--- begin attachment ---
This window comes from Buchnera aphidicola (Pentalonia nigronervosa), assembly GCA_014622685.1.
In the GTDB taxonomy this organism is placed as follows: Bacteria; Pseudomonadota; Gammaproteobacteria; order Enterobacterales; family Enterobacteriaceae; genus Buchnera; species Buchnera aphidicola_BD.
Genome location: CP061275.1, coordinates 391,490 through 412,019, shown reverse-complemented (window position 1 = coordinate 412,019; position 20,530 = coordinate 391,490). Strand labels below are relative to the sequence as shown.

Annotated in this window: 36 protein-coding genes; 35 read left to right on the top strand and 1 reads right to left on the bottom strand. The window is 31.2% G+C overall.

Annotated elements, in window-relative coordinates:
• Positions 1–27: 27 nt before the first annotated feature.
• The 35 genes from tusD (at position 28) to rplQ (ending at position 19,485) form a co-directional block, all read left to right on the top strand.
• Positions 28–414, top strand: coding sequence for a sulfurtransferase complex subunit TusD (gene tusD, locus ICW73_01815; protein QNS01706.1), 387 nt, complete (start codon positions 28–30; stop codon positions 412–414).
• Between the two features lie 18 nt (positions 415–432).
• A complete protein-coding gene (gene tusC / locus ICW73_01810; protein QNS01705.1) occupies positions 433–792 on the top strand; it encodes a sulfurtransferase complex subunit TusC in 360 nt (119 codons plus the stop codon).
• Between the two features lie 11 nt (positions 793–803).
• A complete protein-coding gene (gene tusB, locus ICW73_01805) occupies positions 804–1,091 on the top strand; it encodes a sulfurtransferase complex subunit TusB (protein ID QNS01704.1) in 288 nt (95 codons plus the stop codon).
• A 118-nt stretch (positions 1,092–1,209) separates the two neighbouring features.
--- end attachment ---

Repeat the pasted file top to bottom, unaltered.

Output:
This window comes from Buchnera aphidicola (Pentalonia nigronervosa), assembly GCA_014622685.1.
In the GTDB taxonomy this organism is placed as follows: Bacteria; Pseudomonadota; Gammaproteobacteria; order Enterobacterales; family Enterobacteriaceae; genus Buchnera; species Buchnera aphidicola_BD.
Genome location: CP061275.1, coordinates 391,490 through 412,019, shown reverse-complemented (window position 1 = coordinate 412,019; position 20,530 = coordinate 391,490). Strand labels below are relative to the sequence as shown.

Annotated in this window: 36 protein-coding genes; 35 read left to right on the top strand and 1 reads right to left on the bottom strand. The window is 31.2% G+C overall.

Annotated elements, in window-relative coordinates:
• Positions 1–27: 27 nt before the first annotated feature.
• The 35 genes from tusD (at position 28) to rplQ (ending at position 19,485) form a co-directional block, all read left to right on the top strand.
• Positions 28–414, top strand: coding sequence for a sulfurtransferase complex subunit TusD (gene tusD, locus ICW73_01815; protein QNS01706.1), 387 nt, complete (start codon positions 28–30; stop codon positions 412–414).
• Between the two features lie 18 nt (positions 415–432).
• A complete protein-coding gene (gene tusC / locus ICW73_01810; protein QNS01705.1) occupies positions 433–792 on the top strand; it encodes a sulfurtransferase complex subunit TusC in 360 nt (119 codons plus the stop codon).
• Between the two features lie 11 nt (positions 793–803).
• A complete protein-coding gene (gene tusB, locus ICW73_01805) occupies positions 804–1,091 on the top strand; it encodes a sulfurtransferase complex subunit TusB (protein ID QNS01704.1) in 288 nt (95 codons plus the stop codon).
• A 118-nt stretch (positions 1,092–1,209) separates the two neighbouring features.